Protect Free Speech at Public Universities

By Mississippi Center for Public Policy
July 17, 2017

Growing up in the Jackson “bubble,” I knew I wanted to try something new when it came time to attend college. I received a wonderful education at Jackson Academy, but my views were rarely challenged or debated. Attending the University of Alabama was a dream come true, and I looked forward to encountering diverse beliefs and thoughts at a top-tier school boasting more national merit finalists than any other public university. I vowed, though, that I would never lose my faith or convictions.

I vividly recall an honors college seminar taught by an outspokenly liberal professor who asked us to write about something controversial. We could cite any source but one — the Bible. We could cite the Quran, Mao’s Little Red Book or Dr. Seuss. Just not the Bible. In this professor’s opinion, the Bible was not even history; it was just fairy tales. I questioned such intolerance, arguing against my professor’s double standard. I was berated in front of the entire class. I learned then that my views were not tolerated or valued in this class. Unfortunately, mine is not an isolated case.

According to the Foundation for Individual Rights in Education, the University of Alabama has a speech code rating of “yellow.” This means the university has ambiguous protections for free speech. Here in Mississippi, Alcorn State and the University of Southern Mississippi have a yellow rating, whereas Ole Miss and Mississippi State University have a green rating, which indicates no serious threats to free speech. Jackson State and Delta State have red ratings, which means they have “at least one policy that both clearly and substantially restricts freedom of speech.”

Consider this “Student Life” regulation at Delta State: “Words, behavior, and/or actions which inflict mental or emotional distress on others and/or disrupt the educational environment at Delta State University are strictly prohibited.” Many things can cause “mental or emotional distress.” President Donald Trump’s election continues to be a source of great distress for some college students. Should Delta State ban students from displaying Trump bumper stickers or wearing Trump T-shirts? Will the school’s computer servers block internet sites that post pictures of Trump? A regulation prohibiting “mental or emotional distress” is too vague and could lead to administrative actions that violate students’ First Amendment rights.

While both public and private institutions should protect and encourage free speech, publicly funded universities are legally obligated to do so. The U.S. Supreme Court has affirmed this First Amendment right repeatedly: including for religious speech and activities (Widmar v. Vincent (1981)). Concluded the Court: “With respect to persons entitled to be there, our cases leave no doubt that the First Amendment rights of speech and association extend to the campuses of state universities.”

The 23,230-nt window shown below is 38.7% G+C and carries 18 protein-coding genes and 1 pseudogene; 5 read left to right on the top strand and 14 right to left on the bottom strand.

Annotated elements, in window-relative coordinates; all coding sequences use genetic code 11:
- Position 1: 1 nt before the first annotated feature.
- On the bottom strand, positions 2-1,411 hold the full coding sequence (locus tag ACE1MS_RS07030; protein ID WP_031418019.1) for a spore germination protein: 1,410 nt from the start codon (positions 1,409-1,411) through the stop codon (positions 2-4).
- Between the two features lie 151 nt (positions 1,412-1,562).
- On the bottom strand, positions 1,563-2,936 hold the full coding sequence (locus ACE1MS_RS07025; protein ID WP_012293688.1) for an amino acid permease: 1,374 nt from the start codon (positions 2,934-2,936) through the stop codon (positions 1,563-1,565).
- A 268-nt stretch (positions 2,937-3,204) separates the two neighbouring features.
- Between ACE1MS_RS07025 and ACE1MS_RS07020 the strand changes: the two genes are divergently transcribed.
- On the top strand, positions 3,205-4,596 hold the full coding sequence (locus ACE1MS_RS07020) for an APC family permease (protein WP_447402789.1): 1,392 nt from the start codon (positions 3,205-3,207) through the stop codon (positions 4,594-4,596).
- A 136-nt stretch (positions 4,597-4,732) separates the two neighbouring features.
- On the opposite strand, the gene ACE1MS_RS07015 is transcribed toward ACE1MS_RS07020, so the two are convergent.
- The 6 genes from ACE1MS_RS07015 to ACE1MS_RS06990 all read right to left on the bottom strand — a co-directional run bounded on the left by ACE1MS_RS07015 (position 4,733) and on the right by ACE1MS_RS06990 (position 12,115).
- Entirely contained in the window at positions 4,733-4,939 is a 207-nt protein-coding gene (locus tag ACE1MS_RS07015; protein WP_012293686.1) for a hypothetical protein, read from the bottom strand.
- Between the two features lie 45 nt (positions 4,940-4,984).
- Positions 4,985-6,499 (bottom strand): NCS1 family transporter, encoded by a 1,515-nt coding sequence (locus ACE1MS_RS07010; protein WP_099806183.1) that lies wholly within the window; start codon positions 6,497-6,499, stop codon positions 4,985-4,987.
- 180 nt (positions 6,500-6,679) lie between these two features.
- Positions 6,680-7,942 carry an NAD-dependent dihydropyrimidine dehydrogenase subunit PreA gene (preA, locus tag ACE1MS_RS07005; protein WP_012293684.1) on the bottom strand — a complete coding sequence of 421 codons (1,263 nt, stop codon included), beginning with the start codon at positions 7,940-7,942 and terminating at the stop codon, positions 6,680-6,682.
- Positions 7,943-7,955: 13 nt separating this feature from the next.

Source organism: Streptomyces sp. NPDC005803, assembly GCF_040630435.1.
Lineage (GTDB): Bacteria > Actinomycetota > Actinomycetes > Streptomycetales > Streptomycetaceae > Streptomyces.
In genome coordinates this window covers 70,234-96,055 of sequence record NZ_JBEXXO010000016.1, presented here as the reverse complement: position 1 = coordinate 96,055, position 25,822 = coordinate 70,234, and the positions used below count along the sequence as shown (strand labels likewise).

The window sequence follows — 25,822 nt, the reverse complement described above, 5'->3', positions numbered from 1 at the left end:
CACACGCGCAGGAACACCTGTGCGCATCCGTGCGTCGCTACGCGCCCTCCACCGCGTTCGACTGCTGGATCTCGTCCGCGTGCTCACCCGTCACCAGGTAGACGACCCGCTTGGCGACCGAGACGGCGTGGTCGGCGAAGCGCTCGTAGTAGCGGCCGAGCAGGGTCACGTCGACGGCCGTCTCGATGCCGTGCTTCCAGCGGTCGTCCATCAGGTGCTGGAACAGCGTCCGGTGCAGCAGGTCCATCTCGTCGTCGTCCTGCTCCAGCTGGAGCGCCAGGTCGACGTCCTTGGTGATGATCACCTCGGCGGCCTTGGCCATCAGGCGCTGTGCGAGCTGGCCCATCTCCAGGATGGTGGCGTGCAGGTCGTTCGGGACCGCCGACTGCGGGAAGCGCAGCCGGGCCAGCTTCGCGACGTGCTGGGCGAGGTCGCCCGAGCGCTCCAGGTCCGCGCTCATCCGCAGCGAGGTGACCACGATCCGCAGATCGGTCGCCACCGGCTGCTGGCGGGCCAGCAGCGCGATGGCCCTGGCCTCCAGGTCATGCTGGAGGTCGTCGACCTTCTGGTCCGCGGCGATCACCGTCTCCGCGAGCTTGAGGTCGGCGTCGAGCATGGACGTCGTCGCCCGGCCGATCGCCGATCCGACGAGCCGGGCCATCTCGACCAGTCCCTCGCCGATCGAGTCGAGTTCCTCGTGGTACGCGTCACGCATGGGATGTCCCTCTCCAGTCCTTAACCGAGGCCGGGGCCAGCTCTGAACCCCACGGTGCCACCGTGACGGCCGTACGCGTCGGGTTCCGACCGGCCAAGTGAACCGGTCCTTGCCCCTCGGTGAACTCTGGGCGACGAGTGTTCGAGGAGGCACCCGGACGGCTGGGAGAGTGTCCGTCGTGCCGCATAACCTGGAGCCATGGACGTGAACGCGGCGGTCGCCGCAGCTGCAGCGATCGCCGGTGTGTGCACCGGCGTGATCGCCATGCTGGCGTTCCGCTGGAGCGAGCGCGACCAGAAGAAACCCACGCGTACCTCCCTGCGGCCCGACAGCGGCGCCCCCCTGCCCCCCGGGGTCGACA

Many institutions have “vice presidents of diversity” who focus solely on that issue. We see diversity based on race, gender and sexual orientation, yet not so much on diversity of thought. Most university professors identify as liberal, and many go further left than that.

A 2016 Econ Journal Watch study that analyzed faculty voter registration records found that Democrats outnumbered Republicans 12 to 1 at 40 leading U.S. universities. Such bias wouldn’t be a problem if we were on a level playing field. But all too often professors and college administrators use their positions of authority and power to intimidate and silence students like me. Many conservatives feel afraid of voicing their opinions because of the political correctness that plagues our nation’s educational system.

In addition, conservative guest speakers often face unfriendly welcomes and threats. Even former Secretary of State Condoleezza Rice backed out of a commencement address at Rutgers University after fierce opposition from students and faculty. In response, then-president Barack Obama condemned Rutgers’ intolerance. “If you disagree with somebody, bring them in and ask them tough questions,” chided the president. “Don't feel like you got to shut your ears off because you're too fragile and somebody might offend your sensibilities.”

Some on the left may have become hateful and violent, as we have seen from the Steve Scalise shooting and the Black Lives Matter protests, but we have to come together to protect free speech and free association. If we want a free nation that respects all beliefs, we must demand that students have the right to express themselves as protected by the First Amendment.

Daniel Ashford is a research associate at the Mississippi Center for Public Policy.


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